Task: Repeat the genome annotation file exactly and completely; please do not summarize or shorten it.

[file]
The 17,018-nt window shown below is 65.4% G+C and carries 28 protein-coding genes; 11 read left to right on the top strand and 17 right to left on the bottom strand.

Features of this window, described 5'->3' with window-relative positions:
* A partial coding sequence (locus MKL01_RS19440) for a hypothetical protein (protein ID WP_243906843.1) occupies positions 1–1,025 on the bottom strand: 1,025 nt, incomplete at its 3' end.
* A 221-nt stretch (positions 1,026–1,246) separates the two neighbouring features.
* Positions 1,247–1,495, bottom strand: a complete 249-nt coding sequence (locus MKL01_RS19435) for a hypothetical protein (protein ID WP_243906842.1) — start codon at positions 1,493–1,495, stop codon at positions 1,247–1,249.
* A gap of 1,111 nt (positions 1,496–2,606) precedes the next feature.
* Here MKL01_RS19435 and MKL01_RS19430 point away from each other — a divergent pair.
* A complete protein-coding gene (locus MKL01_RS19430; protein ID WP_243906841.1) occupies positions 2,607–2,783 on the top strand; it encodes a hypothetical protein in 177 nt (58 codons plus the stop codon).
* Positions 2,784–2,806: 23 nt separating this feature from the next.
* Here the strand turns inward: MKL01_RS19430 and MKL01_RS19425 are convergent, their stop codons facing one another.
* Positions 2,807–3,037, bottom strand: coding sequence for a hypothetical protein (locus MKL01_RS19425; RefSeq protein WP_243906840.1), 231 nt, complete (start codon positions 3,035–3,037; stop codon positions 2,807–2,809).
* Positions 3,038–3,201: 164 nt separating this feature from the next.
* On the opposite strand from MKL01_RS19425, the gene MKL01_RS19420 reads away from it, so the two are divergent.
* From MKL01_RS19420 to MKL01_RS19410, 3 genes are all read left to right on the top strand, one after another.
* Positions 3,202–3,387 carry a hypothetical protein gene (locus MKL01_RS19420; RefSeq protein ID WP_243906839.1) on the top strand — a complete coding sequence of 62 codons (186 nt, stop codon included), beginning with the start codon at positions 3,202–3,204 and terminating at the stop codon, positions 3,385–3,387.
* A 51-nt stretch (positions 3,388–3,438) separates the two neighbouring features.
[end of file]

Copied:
The 17,018-nt window shown below is 65.4% G+C and carries 28 protein-coding genes; 11 read left to right on the top strand and 17 right to left on the bottom strand.

Features of this window, described 5'->3' with window-relative positions:
* A partial coding sequence (locus MKL01_RS19440) for a hypothetical protein (protein ID WP_243906843.1) occupies positions 1–1,025 on the bottom strand: 1,025 nt, incomplete at its 3' end.
* A 221-nt stretch (positions 1,026–1,246) separates the two neighbouring features.
* Positions 1,247–1,495, bottom strand: a complete 249-nt coding sequence (locus MKL01_RS19435) for a hypothetical protein (protein ID WP_243906842.1) — start codon at positions 1,493–1,495, stop codon at positions 1,247–1,249.
* A gap of 1,111 nt (positions 1,496–2,606) precedes the next feature.
* Here MKL01_RS19435 and MKL01_RS19430 point away from each other — a divergent pair.
* A complete protein-coding gene (locus MKL01_RS19430; protein ID WP_243906841.1) occupies positions 2,607–2,783 on the top strand; it encodes a hypothetical protein in 177 nt (58 codons plus the stop codon).
* Positions 2,784–2,806: 23 nt separating this feature from the next.
* Here the strand turns inward: MKL01_RS19430 and MKL01_RS19425 are convergent, their stop codons facing one another.
* Positions 2,807–3,037, bottom strand: coding sequence for a hypothetical protein (locus MKL01_RS19425; RefSeq protein WP_243906840.1), 231 nt, complete (start codon positions 3,035–3,037; stop codon positions 2,807–2,809).
* Positions 3,038–3,201: 164 nt separating this feature from the next.
* On the opposite strand from MKL01_RS19425, the gene MKL01_RS19420 reads away from it, so the two are divergent.
* From MKL01_RS19420 to MKL01_RS19410, 3 genes are all read left to right on the top strand, one after another.
* Positions 3,202–3,387 carry a hypothetical protein gene (locus MKL01_RS19420; RefSeq protein ID WP_243906839.1) on the top strand — a complete coding sequence of 62 codons (186 nt, stop codon included), beginning with the start codon at positions 3,202–3,204 and terminating at the stop codon, positions 3,385–3,387.
* A 51-nt stretch (positions 3,388–3,438) separates the two neighbouring features.